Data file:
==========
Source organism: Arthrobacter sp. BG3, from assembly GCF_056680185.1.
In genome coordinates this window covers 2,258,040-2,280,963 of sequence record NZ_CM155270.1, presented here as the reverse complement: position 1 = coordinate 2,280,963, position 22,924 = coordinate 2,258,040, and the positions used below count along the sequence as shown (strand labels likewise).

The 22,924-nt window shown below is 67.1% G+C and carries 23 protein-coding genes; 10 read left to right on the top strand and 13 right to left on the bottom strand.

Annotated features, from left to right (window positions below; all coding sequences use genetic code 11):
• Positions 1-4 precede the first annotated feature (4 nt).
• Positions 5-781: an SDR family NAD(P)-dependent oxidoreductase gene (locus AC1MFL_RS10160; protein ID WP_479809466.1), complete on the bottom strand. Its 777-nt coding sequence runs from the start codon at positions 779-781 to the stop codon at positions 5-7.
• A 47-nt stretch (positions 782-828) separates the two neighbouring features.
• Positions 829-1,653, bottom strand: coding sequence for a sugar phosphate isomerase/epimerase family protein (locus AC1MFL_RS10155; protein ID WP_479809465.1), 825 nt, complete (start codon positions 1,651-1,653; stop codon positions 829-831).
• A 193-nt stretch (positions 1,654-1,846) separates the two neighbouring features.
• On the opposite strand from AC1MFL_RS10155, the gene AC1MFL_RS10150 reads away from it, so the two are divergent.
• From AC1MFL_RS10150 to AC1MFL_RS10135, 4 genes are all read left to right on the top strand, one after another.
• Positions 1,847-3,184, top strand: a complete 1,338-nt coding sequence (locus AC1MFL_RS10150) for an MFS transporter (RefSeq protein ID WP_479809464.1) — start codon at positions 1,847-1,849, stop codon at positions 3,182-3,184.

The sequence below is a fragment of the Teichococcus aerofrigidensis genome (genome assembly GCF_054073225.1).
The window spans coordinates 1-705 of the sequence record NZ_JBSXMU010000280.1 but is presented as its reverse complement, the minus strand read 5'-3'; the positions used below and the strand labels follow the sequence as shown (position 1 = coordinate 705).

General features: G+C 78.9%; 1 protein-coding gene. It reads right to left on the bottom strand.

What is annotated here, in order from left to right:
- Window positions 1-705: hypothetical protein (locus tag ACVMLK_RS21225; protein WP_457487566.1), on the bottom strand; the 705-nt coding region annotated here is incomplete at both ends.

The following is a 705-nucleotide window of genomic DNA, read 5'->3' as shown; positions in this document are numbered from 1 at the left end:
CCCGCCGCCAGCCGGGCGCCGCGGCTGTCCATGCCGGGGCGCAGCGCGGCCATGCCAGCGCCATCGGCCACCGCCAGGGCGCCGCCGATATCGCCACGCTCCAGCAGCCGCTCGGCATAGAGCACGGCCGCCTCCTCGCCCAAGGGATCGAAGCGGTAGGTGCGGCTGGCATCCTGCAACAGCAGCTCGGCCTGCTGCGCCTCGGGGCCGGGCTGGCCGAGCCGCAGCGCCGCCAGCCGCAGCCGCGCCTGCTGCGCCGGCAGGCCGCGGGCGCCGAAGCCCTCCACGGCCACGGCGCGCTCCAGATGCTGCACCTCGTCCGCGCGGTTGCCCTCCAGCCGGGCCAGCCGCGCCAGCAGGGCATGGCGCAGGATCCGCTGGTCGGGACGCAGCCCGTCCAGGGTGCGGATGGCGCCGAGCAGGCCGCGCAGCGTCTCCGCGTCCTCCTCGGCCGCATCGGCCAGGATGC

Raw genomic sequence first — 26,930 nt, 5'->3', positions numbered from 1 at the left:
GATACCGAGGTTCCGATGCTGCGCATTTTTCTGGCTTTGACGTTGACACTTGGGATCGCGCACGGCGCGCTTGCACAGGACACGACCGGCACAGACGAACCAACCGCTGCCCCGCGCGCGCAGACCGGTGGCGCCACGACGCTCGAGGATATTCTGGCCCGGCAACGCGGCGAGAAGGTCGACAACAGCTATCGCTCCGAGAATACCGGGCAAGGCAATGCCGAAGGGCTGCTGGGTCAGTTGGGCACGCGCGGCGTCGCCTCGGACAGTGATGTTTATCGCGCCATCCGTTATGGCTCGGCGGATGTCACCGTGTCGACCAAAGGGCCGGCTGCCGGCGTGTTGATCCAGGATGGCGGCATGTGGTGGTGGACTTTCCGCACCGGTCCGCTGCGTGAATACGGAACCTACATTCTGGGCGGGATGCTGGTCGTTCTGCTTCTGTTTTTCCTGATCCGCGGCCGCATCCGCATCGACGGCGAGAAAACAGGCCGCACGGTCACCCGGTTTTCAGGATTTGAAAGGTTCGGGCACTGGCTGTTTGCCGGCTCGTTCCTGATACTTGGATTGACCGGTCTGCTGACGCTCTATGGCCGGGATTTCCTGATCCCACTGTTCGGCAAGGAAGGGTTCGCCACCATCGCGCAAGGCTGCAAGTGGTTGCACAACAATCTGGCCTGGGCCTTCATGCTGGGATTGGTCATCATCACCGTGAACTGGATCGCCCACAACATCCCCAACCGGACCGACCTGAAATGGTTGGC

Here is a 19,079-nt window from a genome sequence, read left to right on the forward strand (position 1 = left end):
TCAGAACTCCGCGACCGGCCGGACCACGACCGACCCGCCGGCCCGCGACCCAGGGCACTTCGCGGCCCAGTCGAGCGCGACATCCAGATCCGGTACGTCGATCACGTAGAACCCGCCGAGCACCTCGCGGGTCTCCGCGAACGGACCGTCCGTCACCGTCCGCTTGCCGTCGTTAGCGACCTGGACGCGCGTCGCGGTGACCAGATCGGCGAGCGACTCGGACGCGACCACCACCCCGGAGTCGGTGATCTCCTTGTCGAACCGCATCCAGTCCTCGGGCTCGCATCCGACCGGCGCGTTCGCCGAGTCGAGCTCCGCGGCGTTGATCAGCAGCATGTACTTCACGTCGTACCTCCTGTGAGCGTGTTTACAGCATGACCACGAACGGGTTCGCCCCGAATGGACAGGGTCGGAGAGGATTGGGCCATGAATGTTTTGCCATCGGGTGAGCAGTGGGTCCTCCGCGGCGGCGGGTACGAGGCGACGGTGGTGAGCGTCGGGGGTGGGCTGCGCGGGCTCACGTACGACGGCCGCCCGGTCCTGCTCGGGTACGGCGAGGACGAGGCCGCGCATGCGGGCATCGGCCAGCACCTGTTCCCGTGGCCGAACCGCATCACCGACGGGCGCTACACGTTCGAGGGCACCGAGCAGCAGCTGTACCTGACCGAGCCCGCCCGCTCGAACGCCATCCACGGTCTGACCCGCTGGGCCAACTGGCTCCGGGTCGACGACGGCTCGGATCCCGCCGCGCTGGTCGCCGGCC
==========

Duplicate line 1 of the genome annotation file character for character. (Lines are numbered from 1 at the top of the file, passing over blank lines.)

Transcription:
Source organism: Arthrobacter sp. BG3, from assembly GCF_056680185.1.